RTX – Scientific (IndeX)


RTX – Scientific (IndeX) is the integration of the NVIDIA IndeX® SDK on the NVIDIA Omniverse platform. RTX Scientific enables you to interactively visualize and explore entire volumetric data sets in a collaborative setting. RTX Scientific can scale for a wide range of GPU configurations: from a single GPU, to multiple GPUs, to multi-node GPU clusters for scalable real-time visualization and accelerated compute of multi-valued volumetric data and embedded geometry data.

RTX Scientific provides a range of tools designed for interactive and collaborative analysis. Team members can, for example, change color maps with ease to highlight subtle attributes of the data, view cross-sections across the entire time series, and leverage features like ambient occlusion and shadows to examine key components of the data.

When you select RTX Scientific as the viewport renderer visualizations are generated with the help of transfer functions that map attribute values in the dataset to color and opacity; no lighting or materials are needed. You can combine scientific visualization of volumetric data with photorealistic rendering of surface models (generated with the RTX renderer), by using the real-time RTX compositing option to generate depth-correct images and animations.


Viewport Renderer

To add the RTX Scientific renderer to the list of available viewport renderers, load and enable the Omniverse extension RTX Scientific (IndeX) (omni.index.kit.rtx_scientific).

List of registered renderers for the viewport

After the RTX Scientific renderer is enabled, you can visualize USD scenes containing volumetric data in standard USD Volume format with the actual volume data provided in OpenVDB files. The IndeX extension also adds new import options, enabling you to load RAW volume data in binary format and render it with RTX Scientific.

RTX Scientific viewport rendering

For shading, the RTX Scientific renderer supports so-called transfer functions, which map scalar values within a certain value range (“domain”) to color and opacity — often called a colormap — for final display. This colormap is used to customize shading of the IndeX volume material.

After importing volume data or loading plain USD volumes, you can create a dedicated IndeX volume material from the Property Panel, which is using a default black-white color ramp for shading.

IndeX Colormap

To edit a colormap, select a different colormap from a list of presets, or change individual colormap entries by using the built-in editor.

IndeX colormap options and color editor




Sets the domain of the colormap, describing how source data (for example, voxel values) should be mapped to color values. Note the following:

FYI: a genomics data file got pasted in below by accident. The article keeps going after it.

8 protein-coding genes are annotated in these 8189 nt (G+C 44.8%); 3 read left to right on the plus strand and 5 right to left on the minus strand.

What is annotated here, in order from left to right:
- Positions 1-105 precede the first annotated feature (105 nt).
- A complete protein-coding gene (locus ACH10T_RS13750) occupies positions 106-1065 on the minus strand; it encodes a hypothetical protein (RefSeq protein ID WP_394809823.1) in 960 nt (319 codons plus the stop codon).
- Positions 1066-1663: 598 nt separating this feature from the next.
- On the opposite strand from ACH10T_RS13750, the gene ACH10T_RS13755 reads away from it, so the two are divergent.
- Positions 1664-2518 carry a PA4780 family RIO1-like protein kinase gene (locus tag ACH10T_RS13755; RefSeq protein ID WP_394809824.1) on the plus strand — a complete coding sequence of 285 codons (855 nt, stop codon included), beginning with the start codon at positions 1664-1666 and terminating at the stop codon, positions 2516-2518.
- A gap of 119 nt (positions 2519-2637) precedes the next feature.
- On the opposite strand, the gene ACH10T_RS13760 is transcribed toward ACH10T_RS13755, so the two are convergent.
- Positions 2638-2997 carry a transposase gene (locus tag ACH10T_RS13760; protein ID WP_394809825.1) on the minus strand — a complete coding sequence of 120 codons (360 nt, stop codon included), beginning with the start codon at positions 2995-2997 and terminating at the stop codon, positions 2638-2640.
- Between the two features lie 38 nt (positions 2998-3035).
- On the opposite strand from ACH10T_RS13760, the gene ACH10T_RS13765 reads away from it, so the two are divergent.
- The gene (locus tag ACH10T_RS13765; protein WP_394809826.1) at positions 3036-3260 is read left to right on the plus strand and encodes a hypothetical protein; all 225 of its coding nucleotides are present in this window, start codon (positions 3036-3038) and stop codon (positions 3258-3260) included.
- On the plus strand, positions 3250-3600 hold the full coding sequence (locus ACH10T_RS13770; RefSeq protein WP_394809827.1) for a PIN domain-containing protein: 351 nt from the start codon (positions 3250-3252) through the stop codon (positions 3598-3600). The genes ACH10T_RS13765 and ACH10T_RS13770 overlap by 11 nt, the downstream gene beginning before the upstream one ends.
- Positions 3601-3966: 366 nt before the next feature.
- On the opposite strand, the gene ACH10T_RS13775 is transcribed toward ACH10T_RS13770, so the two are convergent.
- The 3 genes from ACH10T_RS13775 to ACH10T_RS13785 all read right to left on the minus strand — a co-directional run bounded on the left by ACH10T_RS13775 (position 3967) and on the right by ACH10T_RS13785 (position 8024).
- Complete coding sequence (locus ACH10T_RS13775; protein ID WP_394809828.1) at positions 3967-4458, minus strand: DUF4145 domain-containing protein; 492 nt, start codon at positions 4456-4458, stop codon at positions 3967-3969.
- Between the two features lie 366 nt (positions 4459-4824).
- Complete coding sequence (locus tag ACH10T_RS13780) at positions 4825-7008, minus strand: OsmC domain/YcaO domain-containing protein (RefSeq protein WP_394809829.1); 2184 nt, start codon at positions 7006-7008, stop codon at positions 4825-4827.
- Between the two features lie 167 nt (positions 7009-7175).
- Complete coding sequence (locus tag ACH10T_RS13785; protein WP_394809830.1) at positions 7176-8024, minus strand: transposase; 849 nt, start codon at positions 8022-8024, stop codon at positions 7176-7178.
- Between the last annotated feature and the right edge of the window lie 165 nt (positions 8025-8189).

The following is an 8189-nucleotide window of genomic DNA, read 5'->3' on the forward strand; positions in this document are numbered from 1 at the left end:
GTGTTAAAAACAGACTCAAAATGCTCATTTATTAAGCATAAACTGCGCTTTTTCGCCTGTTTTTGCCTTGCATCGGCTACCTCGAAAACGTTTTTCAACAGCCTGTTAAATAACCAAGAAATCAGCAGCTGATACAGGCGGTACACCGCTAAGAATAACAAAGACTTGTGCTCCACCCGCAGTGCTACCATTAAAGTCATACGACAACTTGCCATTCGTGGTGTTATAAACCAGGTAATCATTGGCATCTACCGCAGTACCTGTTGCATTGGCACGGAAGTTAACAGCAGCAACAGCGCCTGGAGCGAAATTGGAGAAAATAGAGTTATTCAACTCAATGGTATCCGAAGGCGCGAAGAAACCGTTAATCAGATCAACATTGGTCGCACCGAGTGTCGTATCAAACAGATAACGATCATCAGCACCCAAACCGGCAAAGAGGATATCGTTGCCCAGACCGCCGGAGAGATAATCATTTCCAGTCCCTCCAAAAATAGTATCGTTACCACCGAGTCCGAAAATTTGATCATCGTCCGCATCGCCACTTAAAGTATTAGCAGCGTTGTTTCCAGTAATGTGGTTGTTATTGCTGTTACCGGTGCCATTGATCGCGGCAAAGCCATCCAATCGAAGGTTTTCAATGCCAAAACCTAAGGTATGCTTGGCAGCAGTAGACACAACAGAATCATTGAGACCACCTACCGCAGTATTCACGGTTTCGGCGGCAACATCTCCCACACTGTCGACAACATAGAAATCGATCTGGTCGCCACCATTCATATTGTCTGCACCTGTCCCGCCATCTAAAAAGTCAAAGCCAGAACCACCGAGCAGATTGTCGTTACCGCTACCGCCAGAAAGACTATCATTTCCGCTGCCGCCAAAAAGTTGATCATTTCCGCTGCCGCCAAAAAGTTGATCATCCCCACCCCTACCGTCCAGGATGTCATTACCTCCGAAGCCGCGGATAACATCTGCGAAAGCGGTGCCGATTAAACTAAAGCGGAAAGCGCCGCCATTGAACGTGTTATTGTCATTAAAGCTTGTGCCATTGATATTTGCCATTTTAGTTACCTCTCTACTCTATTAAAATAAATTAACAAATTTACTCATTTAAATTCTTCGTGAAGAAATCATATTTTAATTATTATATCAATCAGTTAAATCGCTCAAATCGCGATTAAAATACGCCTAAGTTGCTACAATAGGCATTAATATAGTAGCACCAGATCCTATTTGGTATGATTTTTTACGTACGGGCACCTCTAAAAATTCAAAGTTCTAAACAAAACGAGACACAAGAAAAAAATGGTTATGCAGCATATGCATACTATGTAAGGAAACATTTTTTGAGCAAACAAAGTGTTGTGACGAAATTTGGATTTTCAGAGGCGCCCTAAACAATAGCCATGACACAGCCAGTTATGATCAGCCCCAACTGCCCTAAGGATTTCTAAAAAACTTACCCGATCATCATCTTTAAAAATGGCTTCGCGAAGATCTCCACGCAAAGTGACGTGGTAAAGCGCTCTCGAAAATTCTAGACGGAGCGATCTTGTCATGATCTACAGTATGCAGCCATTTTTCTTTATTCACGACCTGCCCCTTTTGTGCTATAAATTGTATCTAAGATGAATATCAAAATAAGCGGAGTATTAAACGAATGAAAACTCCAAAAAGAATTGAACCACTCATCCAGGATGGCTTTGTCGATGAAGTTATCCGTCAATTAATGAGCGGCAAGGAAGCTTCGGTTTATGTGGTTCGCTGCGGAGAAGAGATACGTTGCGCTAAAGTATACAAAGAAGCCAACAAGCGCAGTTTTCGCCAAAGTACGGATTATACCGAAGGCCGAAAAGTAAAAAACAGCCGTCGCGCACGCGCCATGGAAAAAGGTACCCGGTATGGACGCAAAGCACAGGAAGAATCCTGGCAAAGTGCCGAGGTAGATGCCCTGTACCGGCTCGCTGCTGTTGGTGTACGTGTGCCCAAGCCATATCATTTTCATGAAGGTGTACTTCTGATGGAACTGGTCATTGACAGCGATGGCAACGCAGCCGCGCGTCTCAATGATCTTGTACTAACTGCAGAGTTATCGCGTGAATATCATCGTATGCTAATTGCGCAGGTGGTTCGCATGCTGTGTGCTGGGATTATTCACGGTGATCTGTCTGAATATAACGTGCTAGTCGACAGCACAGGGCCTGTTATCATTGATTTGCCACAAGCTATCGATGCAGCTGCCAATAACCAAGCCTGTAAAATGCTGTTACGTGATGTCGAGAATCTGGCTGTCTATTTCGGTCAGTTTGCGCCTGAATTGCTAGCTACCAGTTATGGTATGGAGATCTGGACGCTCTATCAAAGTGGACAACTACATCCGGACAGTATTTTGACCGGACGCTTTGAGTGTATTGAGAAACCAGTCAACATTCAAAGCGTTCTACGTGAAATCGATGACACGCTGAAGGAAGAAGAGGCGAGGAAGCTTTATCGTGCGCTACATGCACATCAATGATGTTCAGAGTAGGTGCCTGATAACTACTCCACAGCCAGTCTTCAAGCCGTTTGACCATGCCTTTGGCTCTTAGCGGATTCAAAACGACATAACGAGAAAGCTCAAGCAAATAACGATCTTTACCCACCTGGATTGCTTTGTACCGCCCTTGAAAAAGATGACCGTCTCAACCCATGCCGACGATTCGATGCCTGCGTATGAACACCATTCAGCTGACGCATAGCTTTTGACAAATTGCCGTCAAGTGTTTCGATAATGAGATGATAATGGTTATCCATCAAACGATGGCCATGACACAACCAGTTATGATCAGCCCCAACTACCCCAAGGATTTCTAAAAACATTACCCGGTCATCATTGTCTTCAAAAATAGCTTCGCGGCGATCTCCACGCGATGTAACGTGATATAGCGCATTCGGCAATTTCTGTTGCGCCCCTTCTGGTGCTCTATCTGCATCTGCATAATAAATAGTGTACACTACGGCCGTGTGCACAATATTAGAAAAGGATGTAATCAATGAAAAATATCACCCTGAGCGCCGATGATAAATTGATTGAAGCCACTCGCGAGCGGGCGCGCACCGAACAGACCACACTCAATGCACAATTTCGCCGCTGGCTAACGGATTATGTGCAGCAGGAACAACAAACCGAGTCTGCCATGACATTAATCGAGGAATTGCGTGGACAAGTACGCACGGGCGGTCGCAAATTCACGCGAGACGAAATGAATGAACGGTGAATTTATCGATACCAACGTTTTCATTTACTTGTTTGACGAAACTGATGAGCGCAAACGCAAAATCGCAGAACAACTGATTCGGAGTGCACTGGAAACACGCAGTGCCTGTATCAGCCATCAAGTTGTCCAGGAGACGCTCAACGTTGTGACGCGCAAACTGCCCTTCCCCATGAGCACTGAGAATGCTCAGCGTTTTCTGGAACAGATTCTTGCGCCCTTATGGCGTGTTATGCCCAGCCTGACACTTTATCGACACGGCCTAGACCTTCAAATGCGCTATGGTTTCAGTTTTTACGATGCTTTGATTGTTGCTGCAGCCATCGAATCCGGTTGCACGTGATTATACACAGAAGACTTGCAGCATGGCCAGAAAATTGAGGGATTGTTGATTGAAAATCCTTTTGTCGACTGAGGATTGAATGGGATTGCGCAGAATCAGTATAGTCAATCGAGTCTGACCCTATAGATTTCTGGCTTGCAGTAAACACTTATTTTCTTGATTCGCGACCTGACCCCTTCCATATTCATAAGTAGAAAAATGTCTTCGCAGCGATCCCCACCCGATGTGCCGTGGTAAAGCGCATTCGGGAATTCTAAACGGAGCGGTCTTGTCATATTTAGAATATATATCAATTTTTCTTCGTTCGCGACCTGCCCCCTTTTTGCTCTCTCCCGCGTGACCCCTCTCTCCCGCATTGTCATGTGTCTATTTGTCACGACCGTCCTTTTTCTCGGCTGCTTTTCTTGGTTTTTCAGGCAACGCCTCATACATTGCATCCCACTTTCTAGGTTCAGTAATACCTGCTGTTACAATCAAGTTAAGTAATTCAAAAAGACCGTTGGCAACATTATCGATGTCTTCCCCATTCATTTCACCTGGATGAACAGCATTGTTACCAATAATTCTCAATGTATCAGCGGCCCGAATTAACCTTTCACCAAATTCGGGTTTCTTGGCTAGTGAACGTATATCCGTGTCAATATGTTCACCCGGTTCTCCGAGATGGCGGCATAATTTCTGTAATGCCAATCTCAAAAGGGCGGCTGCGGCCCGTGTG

- For normalized float data, the default domain [0.0, 1.0] corresponds to raw data values in the range [0.0, 1.0].
- For non-normalized data, the domain should be set to the actual value range found in the data.
- The domain may be outside the actual value range of the data, or only cover part of the value range. Data values outside the specified domain are treated according to the Domain Boundary Mode.
Domain Boundary Mode

clampToEdge: Data values outside the domain are clamped to the domain, in other words, mapped to either the first or last entry of the colormap.
clampToTransparent: Data values outside the domain are considered fully transparent and therefore ignored when rendered.
Colormap Source

rgbaPoints: Uses RGBA color values from the colormap defined by the point-based colormap editor.
colormapValues: Uses color values from a fixed lookup table.

Load Colormap Preset

Applies a different colormap preset.

The colormap editor consists of the opacity bar, the color bar underneath, and the fields for manual editing of numerical values. The existing color and opacity values are shown as small symbols; you can change their values by dragging the mouse. After you select a symbol, you can directly edit its numerical values. To choose a different color from a color chart, click the color field. To add new points, double-click at the desired location. To remove a point, double-click its symbol.

3D Slices

You can render an arbitrary number of 3D slices - cutting planes through the volumetric data - by applying special IndeX shaders to the slice surfaces.

Render Settings

The render settings are divided into common IndeX settings and networking options for IndeX cluster rendering.

IndeX Common

RTX Scientific IndeX Render Settings